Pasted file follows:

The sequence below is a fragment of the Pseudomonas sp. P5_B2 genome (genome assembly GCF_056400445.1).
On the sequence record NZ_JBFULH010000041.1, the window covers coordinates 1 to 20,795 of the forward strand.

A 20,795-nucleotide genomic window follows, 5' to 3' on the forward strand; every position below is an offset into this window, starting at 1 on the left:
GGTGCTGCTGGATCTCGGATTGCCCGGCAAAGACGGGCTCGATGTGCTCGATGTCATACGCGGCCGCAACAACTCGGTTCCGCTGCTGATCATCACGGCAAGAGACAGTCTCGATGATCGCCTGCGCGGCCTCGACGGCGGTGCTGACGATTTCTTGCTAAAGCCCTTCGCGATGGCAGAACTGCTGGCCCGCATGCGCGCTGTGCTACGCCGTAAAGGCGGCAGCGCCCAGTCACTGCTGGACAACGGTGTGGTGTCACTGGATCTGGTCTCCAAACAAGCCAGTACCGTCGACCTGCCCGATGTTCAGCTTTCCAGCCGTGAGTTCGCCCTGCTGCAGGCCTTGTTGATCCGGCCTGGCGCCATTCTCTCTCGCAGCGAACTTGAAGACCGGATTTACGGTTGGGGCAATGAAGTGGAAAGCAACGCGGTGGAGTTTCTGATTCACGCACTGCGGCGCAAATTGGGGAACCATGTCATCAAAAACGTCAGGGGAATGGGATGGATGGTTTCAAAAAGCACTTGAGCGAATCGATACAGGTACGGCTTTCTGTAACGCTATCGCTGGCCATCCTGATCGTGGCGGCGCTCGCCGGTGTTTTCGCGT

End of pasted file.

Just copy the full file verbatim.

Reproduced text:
The sequence below is a fragment of the Pseudomonas sp. P5_B2 genome (genome assembly GCF_056400445.1).
On the sequence record NZ_JBFULH010000041.1, the window covers coordinates 1 to 20,795 of the forward strand.

A 20,795-nucleotide genomic window follows, 5' to 3' on the forward strand; every position below is an offset into this window, starting at 1 on the left:
GGTGCTGCTGGATCTCGGATTGCCCGGCAAAGACGGGCTCGATGTGCTCGATGTCATACGCGGCCGCAACAACTCGGTTCCGCTGCTGATCATCACGGCAAGAGACAGTCTCGATGATCGCCTGCGCGGCCTCGACGGCGGTGCTGACGATTTCTTGCTAAAGCCCTTCGCGATGGCAGAACTGCTGGCCCGCATGCGCGCTGTGCTACGCCGTAAAGGCGGCAGCGCCCAGTCACTGCTGGACAACGGTGTGGTGTCACTGGATCTGGTCTCCAAACAAGCCAGTACCGTCGACCTGCCCGATGTTCAGCTTTCCAGCCGTGAGTTCGCCCTGCTGCAGGCCTTGTTGATCCGGCCTGGCGCCATTCTCTCTCGCAGCGAACTTGAAGACCGGATTTACGGTTGGGGCAATGAAGTGGAAAGCAACGCGGTGGAGTTTCTGATTCACGCACTGCGGCGCAAATTGGGGAACCATGTCATCAAAAACGTCAGGGGAATGGGATGGATGGTTTCAAAAAGCACTTGAGCGAATCGATACAGGTACGGCTTTCTGTAACGCTATCGCTGGCCATCCTGATCGTGGCGGCGCTCGCCGGTGTTTTCGCGT